Hillary Clinton is likely to win 2.5million more US election votes than Donald Trump, according to analysts.
The former Secretary of State's lead in the popular vote is still increasing thanks to the late counting of mail-in and absentee ballots in core blue heartlands such as California, New York and Washington.
If she hits 65million votes (she is currently at just over 63.7million), her total would be roughly on par with Barack Obama’s 2012 victory and George W. Bush’s 2004 triumph.
But thanks to America’s unique, winner-takes-all Electoral College system, the it is the 70-year-old billionaire tycoon who is heading for the White House.
FiveThirtyEight contributor and Cook Political Report US House editor David Wasserman said: “Hillary Clinton looks likely to hit 65 million votes, roughly on par with Obama ’12, and win popular vote by 2.5m”
Ballots are also still being collected in Michigan, which the Republicans are leading by a fragile 0.3 per cent, and its 16 Electoral College votes could fall into Democrat hands.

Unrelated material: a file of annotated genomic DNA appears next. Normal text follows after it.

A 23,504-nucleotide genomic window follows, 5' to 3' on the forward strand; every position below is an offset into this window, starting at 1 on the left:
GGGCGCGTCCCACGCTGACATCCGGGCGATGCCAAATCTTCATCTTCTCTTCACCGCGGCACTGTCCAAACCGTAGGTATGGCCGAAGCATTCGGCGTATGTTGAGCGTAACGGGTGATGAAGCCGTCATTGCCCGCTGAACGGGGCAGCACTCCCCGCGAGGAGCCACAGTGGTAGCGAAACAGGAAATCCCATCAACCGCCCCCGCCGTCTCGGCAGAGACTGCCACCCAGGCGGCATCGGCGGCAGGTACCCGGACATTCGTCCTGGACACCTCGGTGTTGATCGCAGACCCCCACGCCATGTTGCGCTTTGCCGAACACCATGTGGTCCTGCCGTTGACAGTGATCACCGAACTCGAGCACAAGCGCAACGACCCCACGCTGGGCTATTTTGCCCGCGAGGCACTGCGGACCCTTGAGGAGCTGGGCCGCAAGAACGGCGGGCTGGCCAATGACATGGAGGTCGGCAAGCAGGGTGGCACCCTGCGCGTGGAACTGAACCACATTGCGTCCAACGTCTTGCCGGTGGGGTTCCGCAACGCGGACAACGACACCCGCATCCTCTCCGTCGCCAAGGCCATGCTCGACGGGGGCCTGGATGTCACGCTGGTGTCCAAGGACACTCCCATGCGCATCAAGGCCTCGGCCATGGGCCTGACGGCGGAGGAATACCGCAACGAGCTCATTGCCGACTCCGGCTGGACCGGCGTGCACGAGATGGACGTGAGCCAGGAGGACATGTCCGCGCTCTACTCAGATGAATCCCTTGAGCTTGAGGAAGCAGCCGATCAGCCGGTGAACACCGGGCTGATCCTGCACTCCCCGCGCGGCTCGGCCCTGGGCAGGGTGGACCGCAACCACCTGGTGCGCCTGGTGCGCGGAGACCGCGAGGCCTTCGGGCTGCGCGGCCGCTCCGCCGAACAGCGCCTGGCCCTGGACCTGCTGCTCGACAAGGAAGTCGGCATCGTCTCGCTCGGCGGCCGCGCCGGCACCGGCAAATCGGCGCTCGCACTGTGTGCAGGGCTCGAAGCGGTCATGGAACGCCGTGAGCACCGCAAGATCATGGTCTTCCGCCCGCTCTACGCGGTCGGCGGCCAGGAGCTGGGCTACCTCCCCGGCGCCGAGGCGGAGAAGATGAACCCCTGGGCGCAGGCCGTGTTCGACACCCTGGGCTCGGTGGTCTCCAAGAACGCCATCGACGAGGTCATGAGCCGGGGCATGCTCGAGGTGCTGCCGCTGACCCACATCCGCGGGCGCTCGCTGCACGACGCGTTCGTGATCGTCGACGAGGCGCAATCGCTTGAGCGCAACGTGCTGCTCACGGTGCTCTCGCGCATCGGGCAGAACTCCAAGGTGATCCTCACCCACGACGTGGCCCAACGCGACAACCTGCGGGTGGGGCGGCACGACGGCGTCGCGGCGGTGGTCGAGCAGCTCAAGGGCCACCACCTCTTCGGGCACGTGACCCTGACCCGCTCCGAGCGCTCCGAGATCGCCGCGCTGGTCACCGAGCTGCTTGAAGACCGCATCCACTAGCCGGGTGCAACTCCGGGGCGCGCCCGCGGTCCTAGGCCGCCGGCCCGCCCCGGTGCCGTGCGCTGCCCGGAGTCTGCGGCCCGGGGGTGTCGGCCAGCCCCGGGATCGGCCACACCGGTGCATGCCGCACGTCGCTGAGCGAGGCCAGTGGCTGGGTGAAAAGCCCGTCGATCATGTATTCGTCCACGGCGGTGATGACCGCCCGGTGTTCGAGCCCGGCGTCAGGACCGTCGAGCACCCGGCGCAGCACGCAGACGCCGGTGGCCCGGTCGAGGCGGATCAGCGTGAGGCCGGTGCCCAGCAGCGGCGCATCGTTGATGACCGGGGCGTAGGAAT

But even then, the former The Apprentice icon would win 290 Electoral Colleges to Mrs Clinton’s 248.
Whoever wins the most votes in each state, scoops up all its elector votes.
Crucially, right-wing firebrand Mr Trump has won the swing states of Florida, which has 29 electors, North Carolina, with 15, and Pennsylvania’s 20.
It will only be on Monday, 19 December, that the 538 electors are expected to vote for their candidate and ultimately rubber stamp Mr Trump’s presidency.
There have been rare examples of electors failing to vote for the candidate they promised to back.
A rogue Democrat elector opted for a third-party candidate in 1948, another again in 1968, and in 2004 an elector accidently voted for John Edwards instead of John Kerry.
“The presidential election is over. Or is it?” writes veteran White House reporter Richard Wolf, for USA Today.
“And so the question: How confident can Americans be in the results announced in the wee hours of 9 Nov, given the problems that continue to beset our election system?”
Discussing whether provisional and absentee voting results will vary from Election Day, he adds: “Yes, but it’s unlikely. Despite changes in voting laws in some states that civil rights groups claim unfairly restrict minorities, the poor and elderly, provisional votes that are accepted usually don’t alter the results.”
Mr Obama won 65.9 million votes in 2012 and George W. Bush triumphed with 62 million votes and a 3 million-vote margin in 2004.Reuse content